How to sew a stuffie (the easy way!)

Want to learn how to sew a stuffie? You’re in the right place.

There’s plush toys everywhere these days, but however nicely they’re made, they always feel a little soulless to me. When I was a kid, one of my favorite things to do was my own stuffies and make clothes for them.

When you give a child a needle and thread, the creative learning possibilities are endless. Something like that can’t be replaced with a store bought stuffie!

Plus these handmade stuffies make fun low cost gifts for family, friends, or charities like Operation Christmas Child.

All you need is a little bit of fabric and less than 30 minutes.

I’ll show you how to take pretty printed fabric and turn it into an easy to sew stuffie. You can sew this by hand or machine, and it’s a project that your kids can make on their own or with just a little help.

What kind of fabric is best for sewing handmade stuffies?

Stick with natural fibers like cotton or linen.

It’s also a good idea to find a large scale print. Prints with big motifs will be easier to cut out and sew. Large scale prints are made up of fewer, bigger motifs. Small scale prints, on the other hand are comprised of many small things. Gingham and Liberty of London Tana Lawn are good examples of small scale prints. Marimekko is an example of large-scale prints, though it’s too heavy for this project.

I’m a fan of cotton flannel for this project since it’s relatively stable and easy to stitch. I’ve made these little stuffies with my hand sewing class I teach on Fridays at my kids’ homeschool enrichment school, and they had no problems stitching through the flannel.

Another choice would be printed dish towels. Sometimes you can find these thrifting. I’ve made actual dolls from printed tea towels and printed yardage that were made with just that purpose in mind. You can see that process in How to Sew a Doll.

dolls made with doll panels

What should I stuff a stuffie with?

Polyfil is a great choice here. It makes a nice soft stuffie that’s cozy and lovable, and it’s easy for little hands to use. Alternatively, you can use fabric scraps. I really like to put a bit of fabric scraps in the bottom of a stuffy. Fabric scraps, beans or poly stuffing pellets have a little more weight to them than plain polyfil. If you use a handful of one of these heavier materials at the bottom of a stuffie, it will stand up.

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How to sew a stuffie step by step

Cutting fabric

First, wash and dry your fabric as you would before working on a project.

After that, iron your fabric. Give it a good look and decide what motif you want to become your handmade stuffie.

In my case, these sweet unicorns were a good size. Because there’s a few different types of unicorns, so you can make several different stuffies from the same fabric. This is a huge bonus if you’re working with a class of kids.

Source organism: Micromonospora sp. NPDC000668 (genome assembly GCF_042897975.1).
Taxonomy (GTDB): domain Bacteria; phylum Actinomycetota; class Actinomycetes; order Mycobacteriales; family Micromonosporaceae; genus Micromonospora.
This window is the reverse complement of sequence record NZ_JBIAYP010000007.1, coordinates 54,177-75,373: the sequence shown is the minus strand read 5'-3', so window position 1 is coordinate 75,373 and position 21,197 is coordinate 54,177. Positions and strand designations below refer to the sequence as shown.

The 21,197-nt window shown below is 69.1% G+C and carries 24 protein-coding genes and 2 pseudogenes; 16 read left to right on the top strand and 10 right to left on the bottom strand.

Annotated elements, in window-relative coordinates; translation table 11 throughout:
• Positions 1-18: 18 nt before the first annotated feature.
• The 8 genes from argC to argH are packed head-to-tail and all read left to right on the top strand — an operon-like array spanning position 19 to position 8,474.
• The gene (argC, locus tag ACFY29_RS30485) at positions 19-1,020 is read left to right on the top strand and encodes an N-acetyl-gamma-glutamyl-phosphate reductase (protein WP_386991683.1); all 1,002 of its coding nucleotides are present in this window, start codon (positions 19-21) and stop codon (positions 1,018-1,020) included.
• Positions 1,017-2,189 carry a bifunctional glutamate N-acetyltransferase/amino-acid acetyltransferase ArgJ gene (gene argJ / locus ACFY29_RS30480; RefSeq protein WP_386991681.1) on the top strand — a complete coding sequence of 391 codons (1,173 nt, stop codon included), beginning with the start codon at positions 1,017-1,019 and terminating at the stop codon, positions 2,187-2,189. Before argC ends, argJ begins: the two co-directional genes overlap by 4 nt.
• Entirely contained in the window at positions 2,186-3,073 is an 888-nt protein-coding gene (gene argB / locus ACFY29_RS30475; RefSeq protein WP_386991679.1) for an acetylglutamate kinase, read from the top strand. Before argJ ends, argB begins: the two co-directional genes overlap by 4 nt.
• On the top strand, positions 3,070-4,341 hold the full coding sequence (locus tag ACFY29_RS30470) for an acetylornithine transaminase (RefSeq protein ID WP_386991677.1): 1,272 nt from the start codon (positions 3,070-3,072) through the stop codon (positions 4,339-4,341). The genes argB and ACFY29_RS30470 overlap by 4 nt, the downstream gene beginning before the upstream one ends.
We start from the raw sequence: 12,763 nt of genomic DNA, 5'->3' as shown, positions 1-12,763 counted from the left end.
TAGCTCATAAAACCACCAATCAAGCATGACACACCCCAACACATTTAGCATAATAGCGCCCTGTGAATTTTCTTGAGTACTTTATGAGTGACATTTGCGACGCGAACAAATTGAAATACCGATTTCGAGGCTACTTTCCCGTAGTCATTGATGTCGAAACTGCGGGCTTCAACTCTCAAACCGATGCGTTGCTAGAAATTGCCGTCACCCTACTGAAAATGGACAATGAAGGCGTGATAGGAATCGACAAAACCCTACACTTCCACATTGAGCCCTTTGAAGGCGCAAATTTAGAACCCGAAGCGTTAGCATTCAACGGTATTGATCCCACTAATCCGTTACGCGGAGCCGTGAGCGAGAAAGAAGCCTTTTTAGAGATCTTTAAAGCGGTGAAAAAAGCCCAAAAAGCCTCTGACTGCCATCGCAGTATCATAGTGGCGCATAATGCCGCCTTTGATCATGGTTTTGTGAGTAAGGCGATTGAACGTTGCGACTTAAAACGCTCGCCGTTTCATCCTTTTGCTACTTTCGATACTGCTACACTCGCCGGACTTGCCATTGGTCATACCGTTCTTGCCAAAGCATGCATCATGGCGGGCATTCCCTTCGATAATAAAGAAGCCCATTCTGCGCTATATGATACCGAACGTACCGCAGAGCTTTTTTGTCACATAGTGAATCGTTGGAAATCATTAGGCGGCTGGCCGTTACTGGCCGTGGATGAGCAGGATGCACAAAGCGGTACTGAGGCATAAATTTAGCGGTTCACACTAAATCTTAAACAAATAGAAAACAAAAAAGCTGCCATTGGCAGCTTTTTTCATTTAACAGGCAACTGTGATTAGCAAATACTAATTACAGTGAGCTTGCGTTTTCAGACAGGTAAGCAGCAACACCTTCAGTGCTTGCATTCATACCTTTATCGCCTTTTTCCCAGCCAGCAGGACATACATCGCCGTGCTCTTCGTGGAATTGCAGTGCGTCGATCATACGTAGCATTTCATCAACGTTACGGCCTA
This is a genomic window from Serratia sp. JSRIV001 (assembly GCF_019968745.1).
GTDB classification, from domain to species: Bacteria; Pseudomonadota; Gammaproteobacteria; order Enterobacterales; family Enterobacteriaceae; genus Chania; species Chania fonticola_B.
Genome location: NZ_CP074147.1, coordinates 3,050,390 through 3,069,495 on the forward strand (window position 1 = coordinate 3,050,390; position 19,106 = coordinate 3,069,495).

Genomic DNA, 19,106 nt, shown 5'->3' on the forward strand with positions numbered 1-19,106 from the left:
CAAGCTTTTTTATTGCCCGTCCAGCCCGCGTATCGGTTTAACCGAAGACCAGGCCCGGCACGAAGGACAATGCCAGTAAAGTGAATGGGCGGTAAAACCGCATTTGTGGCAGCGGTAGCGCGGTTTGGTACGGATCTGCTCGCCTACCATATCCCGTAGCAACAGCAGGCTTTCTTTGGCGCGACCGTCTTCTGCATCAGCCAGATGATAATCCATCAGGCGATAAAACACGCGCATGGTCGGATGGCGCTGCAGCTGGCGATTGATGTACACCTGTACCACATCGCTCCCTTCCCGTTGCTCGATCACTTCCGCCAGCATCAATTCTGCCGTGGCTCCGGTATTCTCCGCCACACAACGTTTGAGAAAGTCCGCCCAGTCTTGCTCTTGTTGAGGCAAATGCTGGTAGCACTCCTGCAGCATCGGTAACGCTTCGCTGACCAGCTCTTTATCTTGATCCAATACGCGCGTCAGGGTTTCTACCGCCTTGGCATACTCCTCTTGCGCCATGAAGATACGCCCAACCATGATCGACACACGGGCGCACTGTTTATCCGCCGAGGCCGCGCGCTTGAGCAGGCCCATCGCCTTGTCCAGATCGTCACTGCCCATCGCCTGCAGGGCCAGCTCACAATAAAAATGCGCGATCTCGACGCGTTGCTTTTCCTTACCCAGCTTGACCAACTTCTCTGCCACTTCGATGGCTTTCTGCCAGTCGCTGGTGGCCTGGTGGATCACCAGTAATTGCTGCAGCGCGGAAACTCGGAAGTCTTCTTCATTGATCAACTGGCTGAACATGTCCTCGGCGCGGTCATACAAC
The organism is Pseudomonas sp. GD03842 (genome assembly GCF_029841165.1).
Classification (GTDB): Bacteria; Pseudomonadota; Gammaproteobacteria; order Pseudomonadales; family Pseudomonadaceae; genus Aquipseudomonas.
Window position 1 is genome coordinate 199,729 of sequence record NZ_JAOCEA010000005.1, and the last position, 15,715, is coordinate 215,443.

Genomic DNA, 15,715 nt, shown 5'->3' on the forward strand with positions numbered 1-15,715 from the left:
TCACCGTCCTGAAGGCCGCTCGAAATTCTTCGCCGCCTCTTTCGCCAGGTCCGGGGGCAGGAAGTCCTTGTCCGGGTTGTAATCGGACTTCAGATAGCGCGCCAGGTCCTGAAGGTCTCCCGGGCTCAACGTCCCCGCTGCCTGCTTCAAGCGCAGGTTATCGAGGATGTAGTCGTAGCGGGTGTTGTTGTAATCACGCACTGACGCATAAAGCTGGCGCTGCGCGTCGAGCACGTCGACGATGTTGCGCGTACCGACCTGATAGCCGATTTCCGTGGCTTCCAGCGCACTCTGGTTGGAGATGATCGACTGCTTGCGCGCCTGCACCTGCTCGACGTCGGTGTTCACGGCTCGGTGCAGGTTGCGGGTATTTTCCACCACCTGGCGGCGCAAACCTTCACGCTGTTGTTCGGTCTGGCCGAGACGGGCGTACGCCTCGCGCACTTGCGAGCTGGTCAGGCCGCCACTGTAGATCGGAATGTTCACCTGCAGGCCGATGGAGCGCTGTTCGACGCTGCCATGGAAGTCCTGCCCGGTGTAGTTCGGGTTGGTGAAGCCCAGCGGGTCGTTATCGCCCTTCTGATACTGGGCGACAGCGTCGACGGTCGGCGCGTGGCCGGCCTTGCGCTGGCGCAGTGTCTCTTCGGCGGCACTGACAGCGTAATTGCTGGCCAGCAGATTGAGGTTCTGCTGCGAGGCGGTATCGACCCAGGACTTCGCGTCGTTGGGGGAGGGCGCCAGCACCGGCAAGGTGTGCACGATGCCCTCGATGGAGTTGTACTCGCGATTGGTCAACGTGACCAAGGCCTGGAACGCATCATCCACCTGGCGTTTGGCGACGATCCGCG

Cut out a motif of your choice about 1/2″-1″ past the body of the motif. This will give enough space for you to work with the fabric easily.

Next, lay this cut out motif on top of a second piece of fabric. Rough cut around this. Why did I tell you rough cut vs. cut exactly the same size as the motif you previously cut? You can cut away the excess in another step. A little bit extra will make the fabric easier for small hands to handle.

Draw a stitching line

After you have your fabric cut, hold up the motif you’ve cut to a window. On the backside of the fabric, use your washable marker and draw a line around your motif. Keep the line about 1/8″-1/4″ away from the edge.

I also like to draw a set of small vertical lines about 3″ apart on a flat edge of the motif. This will show where to start and stop stitching so that you will have a hole for turning your stuffie.

Sewing the stuffie

From here, place your marked fabric and the second piece of fabric right sides together.

With the printed line facing up, stitch on the line you drew from vertical line all around to vertical line. If you’re hand sewing, use a backstitch. The backstitch will make a nice strong seam and keep the stuffing in place. When you’ve sewn all the way around, knot your thread.

If you’re sewing by machine, be sure to backstitch with the machine at the start and stop of your stitching.

Trim away the excess fabric

Once you’ve stitched around your motif, cut away the extra fabric from both layers, cutting 1/4″ past the stitching line.

Turn the stuffie right side out

Poke one of the Turn It All tubes inside the hole you’ve left in the stuffie. Use one of the dowels to push the fabric through the tube to turn the stuffie right side out. If you don’t have a set of Turn It All tubes, you can use your fingers; it will just take more time. My students LOVE using this tool!

Press the unstuffed stuffie, folding the edges of the hole towards the inside such that they’re even with the turned edges.

Stuff the stuffie

From here, stuff your stuffie. Use fingers or the eraser end of a pencil to gently push wads of polyfil into place on the inside of a stuffie. It will always take more stuffing than you think to get a nice poofed out stuffie. Fill to your desired amount. Save a handful of beans, fabric scraps, or poly beads for the bottom of the stuffie. This will help the stuffie stand up on its own.

Sewing the hole closed

To finish up, use your sewing machine or a hand backstitch, overcast or slipstitch to close up the hole on the bottom side of your stuffie.

Enjoy your handmade stuffies!

And that’s how to sew a stuffie. Have fun making a bunch!

Check out more Easy Sewing Projects here:

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